Saturday, 21 October 2017


Just when I think I've seen the best that America has to offer, along comes Monster Truck Jam!  Why wouldn't you pile dirt into huge ramps inside an arena?  And get trucks with gigantic balloon tires to jump off them at high speed?  What could go wrong?

In the way that the rodeo was invented by cowboys who got extremely bored on long cattle drives, this is what happens when you have big cars, a lot of space, and cheap petrol.  Basically, anywhere in the States.  We got tickets through event sponsor Chevron.  "Why would we want to sponsor a monster truck show?" asked Hannah, showing that the image of Chevron held by those within is somewhat different from those without.

The whole event is presented as a sport - everyone gets points, and there's a grand final in (where else?) Las Vegas.  Of course, like most American sports it's more about giving you something to watch between adverts, and each truck is sponsored by motor parts companies, or a fuel additive, or even a movie or TV show.  Along with 55,000 others we were cheering on VP Racing Fuels' Mad Scientist, Gas Monkey Garage, and the somewhat-clunkily-named Marvel's The Punisher™ On Netflix.

After the national anthem - naturally - the spinning death machines arrived in a flurry of fireworks, and proceeded to race and jump.  And crash.  The first time this happened I assumed ambulances would arrive and we'd be asked to file out in respectful silence.  But no!  A tow truck appeared, flipped the truck back onto its wheels, and off it went again.


In the racing part, Lucas Oil Crusader reigned triumphant, before Maximum Destruction took the two-wheel skills challenge.  In the freestyle - which everything leads up to, as that's the crazy trucks-doing-backflips bit - it was Grave Digger who came away with the trophy.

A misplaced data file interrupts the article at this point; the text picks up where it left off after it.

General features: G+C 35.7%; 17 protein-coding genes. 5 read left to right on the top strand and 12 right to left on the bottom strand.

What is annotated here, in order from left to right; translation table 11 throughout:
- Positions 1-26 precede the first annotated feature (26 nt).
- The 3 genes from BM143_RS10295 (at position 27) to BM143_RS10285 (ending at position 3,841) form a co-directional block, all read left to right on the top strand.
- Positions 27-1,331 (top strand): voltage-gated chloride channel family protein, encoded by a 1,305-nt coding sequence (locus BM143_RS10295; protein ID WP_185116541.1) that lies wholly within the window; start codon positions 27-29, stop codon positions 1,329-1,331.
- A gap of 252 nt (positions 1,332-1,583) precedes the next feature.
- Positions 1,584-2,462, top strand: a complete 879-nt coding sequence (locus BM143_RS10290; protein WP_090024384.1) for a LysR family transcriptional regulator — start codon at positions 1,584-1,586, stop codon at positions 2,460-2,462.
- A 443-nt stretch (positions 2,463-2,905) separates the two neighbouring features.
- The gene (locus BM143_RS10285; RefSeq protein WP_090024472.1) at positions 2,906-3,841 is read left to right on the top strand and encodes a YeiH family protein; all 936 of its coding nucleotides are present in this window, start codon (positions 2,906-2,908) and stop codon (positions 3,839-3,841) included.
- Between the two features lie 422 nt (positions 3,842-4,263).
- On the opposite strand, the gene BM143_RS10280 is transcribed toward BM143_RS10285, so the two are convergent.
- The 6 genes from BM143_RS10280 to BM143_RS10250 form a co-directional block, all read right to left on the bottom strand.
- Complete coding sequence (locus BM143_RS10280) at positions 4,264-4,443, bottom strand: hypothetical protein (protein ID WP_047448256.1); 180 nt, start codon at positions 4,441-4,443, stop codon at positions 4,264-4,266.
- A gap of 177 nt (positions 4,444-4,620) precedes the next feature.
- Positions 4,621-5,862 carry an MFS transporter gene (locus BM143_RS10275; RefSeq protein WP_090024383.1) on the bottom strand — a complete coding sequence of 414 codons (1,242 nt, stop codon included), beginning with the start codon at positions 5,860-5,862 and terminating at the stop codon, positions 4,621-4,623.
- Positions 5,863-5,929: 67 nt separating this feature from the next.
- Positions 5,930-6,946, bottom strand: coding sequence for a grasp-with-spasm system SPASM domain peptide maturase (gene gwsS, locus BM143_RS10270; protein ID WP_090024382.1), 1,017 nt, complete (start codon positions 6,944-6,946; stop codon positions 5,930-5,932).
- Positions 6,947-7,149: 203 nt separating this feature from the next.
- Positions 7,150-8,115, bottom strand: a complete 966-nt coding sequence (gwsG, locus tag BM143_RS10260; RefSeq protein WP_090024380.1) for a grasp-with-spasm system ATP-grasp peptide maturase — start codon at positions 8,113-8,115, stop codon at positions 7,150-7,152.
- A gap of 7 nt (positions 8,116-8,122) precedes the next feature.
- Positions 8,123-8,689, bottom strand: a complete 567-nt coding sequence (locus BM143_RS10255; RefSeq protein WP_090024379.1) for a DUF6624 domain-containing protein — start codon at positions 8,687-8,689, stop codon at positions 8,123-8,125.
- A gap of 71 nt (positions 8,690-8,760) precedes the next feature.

As the fumes of petrol, testosterone, and freedom began to grow stale we wandered back to my Ford Fiesta.  I gunned the engine, slipped the clutch, and drove under the speed limit observing all stop signs on the way home.

Monster Mummy and driver.  I don't hold out much hope for those pumpkins, mind.

The pre-show pit party, where you could stand by a truck and get dubious freebies from various companies.  No one was advertising any electric cars down there, I'll tell you that.

Pete, feeling a little tired.

I made truck ownership a condition of moving to Texas.  Still waiting...

One of the aforementioned freebies.  You were meant to write the name of the truck you were supporting.  Peter is supporting Peter.

Excitement builds...

Boom!  It's Marvel's The Punisher™ On Netflix!!

And lots of other trucks.

Racing, two at a time, like that cycling one they do at the Olympics, only NOT BORING!! that meant he ok?

Let's get this show back on the road!

Whoa!  If he can land that then -


Nothing to see here, move along.


You'll believe a truck can fly.

Amazingly, this did not end in disaster.


And it was LOUD!  But the Davies motto is 'safety first'.

Thursday, 12 October 2017

First of the season

Autumn, my favourite season.  Well, if not my favourite then certainly in my top four.  In Maryland, autumn was the pleasant two weeks between the suffocating heat and the teeth-shattering cold.  In Houston it's when temperatures finally drop to those of an English heatwave, and you can venture out for five minutes without risking instant dehydration and donating blood to a million mozzies.

But beyond all that, it's the season of pumpkin spice!  This stuff gets everywhere: margarine, nuts, doggy dental treats, spray cans.  Every now and again you even find it in a pumpkin pie recipe.  But its most important appearance is - of course - in the Pumpkin Spice Latte.

The history of the PSL is somewhat cloudy, but it was certainly popularised by Starbucks, who launched it in Vancouver and Washington DC late in 2003.  Since then, like crazy tweets from the President, it has become a part of American life, equally loved and bemoaned.

Here at the Davies Coffee Emporium we fall strictly on the love side, so much so that I bought a crateful of discounted pumpkin syrup earlier in the year and have been holding a rabid Hannah at bay until October.  She now leaves for work each morning with a thermal mug full of the good stuff, and is 12-15% more productive as a result.  You're welcome, Chevron.

What follows are some photos cementing my place as one of America's #1 aspirational lifestyle blogs.